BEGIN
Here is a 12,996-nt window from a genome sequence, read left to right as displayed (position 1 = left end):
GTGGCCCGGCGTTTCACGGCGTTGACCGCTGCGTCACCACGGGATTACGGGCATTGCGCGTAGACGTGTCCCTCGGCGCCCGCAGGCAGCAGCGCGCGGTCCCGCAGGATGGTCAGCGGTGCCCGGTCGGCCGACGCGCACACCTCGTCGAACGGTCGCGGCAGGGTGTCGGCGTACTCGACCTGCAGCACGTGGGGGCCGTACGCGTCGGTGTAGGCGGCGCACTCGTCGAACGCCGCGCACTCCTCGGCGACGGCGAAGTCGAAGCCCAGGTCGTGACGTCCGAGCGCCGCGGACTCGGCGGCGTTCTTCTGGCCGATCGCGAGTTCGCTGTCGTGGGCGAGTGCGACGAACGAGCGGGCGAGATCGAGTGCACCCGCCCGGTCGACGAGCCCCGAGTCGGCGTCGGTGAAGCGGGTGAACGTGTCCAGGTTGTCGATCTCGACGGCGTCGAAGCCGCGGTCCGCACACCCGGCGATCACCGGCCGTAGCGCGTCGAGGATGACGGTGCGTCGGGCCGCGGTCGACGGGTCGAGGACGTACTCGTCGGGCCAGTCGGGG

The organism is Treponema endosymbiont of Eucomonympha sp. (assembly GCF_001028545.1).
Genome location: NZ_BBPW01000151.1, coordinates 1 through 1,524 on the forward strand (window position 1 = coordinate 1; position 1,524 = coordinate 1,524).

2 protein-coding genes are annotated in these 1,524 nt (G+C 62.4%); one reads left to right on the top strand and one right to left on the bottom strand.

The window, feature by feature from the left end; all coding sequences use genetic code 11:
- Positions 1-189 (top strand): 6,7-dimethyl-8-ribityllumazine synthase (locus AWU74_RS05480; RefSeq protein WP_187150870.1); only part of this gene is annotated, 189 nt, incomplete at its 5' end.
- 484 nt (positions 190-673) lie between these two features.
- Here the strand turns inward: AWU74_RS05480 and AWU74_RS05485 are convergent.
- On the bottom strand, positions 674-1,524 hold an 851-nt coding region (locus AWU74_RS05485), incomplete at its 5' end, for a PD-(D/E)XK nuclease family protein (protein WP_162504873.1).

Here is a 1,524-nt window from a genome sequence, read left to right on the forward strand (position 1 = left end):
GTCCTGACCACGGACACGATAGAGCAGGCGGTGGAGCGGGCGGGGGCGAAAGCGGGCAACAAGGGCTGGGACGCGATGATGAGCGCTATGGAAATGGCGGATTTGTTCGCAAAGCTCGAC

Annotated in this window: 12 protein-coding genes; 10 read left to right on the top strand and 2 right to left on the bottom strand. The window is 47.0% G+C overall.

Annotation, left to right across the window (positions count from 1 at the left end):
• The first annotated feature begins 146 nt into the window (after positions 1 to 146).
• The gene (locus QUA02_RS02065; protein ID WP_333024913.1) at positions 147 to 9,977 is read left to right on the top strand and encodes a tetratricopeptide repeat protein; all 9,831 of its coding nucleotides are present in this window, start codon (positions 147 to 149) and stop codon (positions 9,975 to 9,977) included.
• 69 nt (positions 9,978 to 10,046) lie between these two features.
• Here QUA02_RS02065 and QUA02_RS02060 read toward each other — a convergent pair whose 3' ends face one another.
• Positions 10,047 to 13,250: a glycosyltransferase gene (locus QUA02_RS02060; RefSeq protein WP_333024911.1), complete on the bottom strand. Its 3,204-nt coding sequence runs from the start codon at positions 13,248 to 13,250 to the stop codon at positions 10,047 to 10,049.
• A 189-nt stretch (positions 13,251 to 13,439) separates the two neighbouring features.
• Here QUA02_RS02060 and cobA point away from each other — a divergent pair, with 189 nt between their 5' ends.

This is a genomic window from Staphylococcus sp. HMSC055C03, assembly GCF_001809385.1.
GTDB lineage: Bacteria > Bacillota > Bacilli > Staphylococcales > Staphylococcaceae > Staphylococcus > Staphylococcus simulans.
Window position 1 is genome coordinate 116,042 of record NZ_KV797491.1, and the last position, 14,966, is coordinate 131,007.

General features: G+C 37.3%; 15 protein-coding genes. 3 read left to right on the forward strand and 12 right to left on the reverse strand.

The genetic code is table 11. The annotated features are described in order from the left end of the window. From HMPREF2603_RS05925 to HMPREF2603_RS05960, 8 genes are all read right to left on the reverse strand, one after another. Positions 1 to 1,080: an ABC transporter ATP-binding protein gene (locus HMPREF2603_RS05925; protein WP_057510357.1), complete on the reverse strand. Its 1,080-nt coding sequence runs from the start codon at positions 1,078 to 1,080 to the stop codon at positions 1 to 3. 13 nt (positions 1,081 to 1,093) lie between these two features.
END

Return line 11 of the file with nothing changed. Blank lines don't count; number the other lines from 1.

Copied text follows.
Here is a 1,524-nt window from a genome sequence, read left to right on the forward strand (position 1 = left end):